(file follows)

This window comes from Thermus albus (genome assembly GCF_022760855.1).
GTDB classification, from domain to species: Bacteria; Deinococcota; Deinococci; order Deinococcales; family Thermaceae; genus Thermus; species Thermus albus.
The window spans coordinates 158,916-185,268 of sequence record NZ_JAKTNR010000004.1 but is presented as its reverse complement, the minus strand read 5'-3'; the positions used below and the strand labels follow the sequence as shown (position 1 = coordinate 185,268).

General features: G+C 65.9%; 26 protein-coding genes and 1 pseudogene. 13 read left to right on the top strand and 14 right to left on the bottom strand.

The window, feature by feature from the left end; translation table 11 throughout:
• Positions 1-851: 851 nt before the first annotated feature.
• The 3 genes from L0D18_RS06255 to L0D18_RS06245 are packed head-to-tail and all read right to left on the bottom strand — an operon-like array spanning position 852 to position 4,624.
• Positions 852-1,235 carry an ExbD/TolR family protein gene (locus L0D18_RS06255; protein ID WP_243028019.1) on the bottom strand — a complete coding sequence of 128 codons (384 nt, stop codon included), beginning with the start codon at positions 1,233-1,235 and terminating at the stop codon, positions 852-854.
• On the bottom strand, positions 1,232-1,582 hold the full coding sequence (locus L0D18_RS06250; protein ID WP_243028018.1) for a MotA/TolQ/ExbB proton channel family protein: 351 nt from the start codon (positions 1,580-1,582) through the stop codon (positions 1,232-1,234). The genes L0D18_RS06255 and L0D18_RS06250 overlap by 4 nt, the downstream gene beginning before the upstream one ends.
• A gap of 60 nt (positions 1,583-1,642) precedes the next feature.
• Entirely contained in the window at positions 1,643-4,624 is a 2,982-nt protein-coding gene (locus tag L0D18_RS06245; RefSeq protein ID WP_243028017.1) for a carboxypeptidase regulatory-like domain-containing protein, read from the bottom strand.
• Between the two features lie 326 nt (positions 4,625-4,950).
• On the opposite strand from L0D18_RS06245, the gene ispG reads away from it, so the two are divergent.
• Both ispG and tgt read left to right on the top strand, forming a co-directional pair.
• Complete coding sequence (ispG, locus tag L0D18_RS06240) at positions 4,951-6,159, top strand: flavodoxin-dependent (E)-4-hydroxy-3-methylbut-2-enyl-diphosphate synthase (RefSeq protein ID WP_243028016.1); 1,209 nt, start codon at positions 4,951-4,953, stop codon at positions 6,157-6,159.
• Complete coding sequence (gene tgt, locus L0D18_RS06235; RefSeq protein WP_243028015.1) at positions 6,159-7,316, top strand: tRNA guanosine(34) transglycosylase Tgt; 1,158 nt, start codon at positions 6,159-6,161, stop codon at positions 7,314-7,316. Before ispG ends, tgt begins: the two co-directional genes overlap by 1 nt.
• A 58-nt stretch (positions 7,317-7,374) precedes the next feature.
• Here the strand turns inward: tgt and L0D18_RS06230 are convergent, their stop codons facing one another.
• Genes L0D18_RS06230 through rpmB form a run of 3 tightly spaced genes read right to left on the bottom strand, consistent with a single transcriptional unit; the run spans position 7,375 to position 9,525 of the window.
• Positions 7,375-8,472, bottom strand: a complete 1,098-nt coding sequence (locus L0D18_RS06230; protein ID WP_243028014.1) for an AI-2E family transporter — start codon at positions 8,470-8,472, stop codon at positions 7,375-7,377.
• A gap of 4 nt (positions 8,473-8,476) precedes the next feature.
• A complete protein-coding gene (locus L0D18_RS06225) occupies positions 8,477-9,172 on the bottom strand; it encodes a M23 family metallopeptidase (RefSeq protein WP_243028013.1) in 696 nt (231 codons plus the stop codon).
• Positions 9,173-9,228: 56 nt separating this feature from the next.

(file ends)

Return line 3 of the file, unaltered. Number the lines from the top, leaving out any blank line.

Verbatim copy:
The window spans coordinates 158,916-185,268 of sequence record NZ_JAKTNR010000004.1 but is presented as its reverse complement, the minus strand read 5'-3'; the positions used below and the strand labels follow the sequence as shown (position 1 = coordinate 185,268).